In January 2016, former Secretary of Defense, Ash Carter opened all military positions to women. Since that moment, more than 640 women in the Army and 180 women in the Marines have entered previously closed artillery and combat engineer jobs. This panel discussion will shed light on the status of gender integration in the military. Building on former “Warrior Women” panel discussions, this discussion also seeks to empower young people—particularly women—to pursue careers in national security, by shedding light on opportunities available in the armed forces, as civilians and warfighters. Two panelists, with current and former careers in the military, will provide insight on their career paths, hurdles women experience in the field, and strategies for career success.

    RSVP here. 

     

    2018 Pell Center Prize for Story in the Public Square

    April 23, 2018, 7:00 p.m., Pell Center

    Dan Barry, a New York Times senior writer and the author of four books, has been named the 2018 recipient of the Pell Center Prize for Story in the Public Square. The prize, awarded annually since 2013, honors a storyteller whose work has significantly influenced the public dialogue.

    RSVP here.

     

    John E. McGinty Lecture in History – The Attica Prison Uprising of 1971 and Why It Matters Today

    April 26, 2018, 6:30 p.m., Bazarsky Lecture Hall

    Heather Ann Thompson, Pulitzer-Prize winning Historian

    In 1971 nearly 1300 men took over one of the nation’s most infamous prisons, the Attica Correctional Facility in upstate New York. That historic uprising for to secure basic human rights was met with deadly force and for the next 45 years the story of how such trauma could have taken place was hidden from the public. Heather Ann Thompson shares the story of this dramatic rebellion, its tragic end, and the depth of the coverup that followed it. Knowing this history, she suggests, shines needed new light on why we have more people locked up in the United States today than any other country on the globe.

    RSVP here. 

     

  • Teja Arboleda on Story in the Public Square

    Teja Arboleda on “Story in the Pubic Square”

    Air Dates: February 3-4, 2018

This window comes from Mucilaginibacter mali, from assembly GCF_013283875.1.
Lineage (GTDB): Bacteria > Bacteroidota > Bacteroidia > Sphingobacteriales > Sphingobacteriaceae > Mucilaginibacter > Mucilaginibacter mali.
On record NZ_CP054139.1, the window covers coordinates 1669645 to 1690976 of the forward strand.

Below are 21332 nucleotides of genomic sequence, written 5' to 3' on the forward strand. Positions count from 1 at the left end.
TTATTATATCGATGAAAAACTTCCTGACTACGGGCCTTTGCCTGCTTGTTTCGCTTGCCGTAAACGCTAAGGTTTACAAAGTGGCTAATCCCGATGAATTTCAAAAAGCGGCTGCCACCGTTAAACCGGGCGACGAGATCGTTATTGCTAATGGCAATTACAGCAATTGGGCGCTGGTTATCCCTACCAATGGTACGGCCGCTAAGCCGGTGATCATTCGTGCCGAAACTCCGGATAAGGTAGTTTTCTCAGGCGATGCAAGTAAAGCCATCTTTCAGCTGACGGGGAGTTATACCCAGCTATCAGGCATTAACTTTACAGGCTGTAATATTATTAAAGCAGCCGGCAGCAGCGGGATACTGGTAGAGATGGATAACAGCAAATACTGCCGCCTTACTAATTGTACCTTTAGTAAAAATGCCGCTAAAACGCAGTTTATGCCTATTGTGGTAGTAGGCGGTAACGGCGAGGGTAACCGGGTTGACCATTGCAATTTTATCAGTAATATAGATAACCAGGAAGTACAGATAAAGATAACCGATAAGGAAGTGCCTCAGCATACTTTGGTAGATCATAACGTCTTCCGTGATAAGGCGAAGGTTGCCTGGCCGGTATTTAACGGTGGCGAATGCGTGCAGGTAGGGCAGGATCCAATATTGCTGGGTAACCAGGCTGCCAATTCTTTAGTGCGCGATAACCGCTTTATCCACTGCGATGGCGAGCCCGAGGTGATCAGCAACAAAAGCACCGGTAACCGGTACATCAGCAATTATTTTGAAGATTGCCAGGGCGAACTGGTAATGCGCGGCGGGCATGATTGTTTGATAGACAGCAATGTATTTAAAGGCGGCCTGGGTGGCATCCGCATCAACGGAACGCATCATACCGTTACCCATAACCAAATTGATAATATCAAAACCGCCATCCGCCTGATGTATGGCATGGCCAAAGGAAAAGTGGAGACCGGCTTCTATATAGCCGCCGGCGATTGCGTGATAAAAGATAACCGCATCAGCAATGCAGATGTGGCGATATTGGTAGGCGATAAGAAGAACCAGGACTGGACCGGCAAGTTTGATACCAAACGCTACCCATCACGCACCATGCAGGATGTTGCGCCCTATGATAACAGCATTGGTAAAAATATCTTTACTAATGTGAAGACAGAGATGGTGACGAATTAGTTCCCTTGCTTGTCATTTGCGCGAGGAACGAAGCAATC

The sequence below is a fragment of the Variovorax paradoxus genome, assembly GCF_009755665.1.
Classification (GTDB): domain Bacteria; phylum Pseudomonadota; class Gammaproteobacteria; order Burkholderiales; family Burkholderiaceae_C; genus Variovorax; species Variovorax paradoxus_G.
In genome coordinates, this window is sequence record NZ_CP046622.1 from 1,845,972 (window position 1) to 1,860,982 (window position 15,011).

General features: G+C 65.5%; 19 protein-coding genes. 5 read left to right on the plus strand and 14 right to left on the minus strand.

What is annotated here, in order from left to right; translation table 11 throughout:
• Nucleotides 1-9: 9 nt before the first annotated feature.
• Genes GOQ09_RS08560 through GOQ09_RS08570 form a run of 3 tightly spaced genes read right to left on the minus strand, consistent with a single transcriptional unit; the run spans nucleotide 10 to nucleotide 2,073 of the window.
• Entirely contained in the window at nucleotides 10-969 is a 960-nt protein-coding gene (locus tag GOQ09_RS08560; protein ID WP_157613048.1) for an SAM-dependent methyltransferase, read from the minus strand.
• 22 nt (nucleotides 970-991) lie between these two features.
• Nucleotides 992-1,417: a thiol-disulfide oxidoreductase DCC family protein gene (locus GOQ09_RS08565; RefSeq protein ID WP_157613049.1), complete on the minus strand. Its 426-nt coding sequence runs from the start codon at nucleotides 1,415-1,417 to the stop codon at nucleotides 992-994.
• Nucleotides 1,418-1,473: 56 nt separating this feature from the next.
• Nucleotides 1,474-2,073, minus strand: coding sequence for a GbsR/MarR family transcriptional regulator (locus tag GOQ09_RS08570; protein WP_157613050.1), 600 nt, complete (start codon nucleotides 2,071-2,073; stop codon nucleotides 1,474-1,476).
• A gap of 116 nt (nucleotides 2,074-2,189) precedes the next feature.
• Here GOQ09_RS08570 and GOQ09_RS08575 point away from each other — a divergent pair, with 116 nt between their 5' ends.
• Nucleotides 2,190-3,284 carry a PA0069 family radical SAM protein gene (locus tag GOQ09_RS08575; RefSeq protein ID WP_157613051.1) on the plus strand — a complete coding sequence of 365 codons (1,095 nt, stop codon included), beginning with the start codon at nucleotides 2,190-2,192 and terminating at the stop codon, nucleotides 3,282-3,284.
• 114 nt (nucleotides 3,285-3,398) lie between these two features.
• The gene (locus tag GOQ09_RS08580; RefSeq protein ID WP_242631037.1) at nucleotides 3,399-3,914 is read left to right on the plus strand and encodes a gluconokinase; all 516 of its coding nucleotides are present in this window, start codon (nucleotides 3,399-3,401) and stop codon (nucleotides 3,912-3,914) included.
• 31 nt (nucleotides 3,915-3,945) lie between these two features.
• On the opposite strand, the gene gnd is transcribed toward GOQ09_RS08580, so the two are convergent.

For generations, one of the central stories of American identity has been that our diversity is our strength. That story is being openly challenged by those who see America’s changing demographics as a threat. Teja Arboleda uses storytelling to celebrate diversity and challenge those who would dismiss its value.

    Teja Arboleda is the president of Entertaining Diversity, Inc. which focuses on diversity and inclusion programming through entertainment. He has performed and keynoted over 1,300 times in 48 states, since 1993 and delivered a TEDx talk. Arboleda produces and edits documentaries for PBS and Discovery, and won an EMMY award in 1993 and three Telly Awards. His PBS documentaries, such as Crossing The Line: Multiracial Comedians, and Model Minority: Do The Math, have stirred considerable discussions on identity, race and culture in the news including The NY Times, LA Times, USA Today and National Public Radio. His Discovery Education series Diversity Elementary has been a big success in many countries.

    Arboleda has a Master’s in Education from Lesley University, and as an adjunct professor at Clark University in Worcester, teaches courses on race and ethnic relations, communications and filmmaking. Many of his educational videos can be found on his company’s website, EntertainingDiversity.com. Arboleda has worked extensively with Departments of Education, school systems, legislators, and testified in front of The Senate on issues of mixed-race and multiracial identity. He is also the author and illustrator of books on multiracial and multicultural identity, including In The Shadow of Race, Mixed Feelings, and Jeni So Many.

    Story in the Public Square” airs on Rhode Island PBS in Rhode Island and southern Massachusetts on Sundays at 11 a.m. and is rebroadcast Thursdays at 7:30 p.m. An audio version of the program airs Saturdays at 8:30 a.m. & 8:30 p.m. ET and Sundays at & 12:30 p.m. ET on SiriusXM’s popular P.O.T.U.S. (Politics of the United States), channel 124.

    Story in the Public Square is a partnership between the Pell Center and The Providence Journal. The initiative aims to study, celebrate, and tell stories that matter.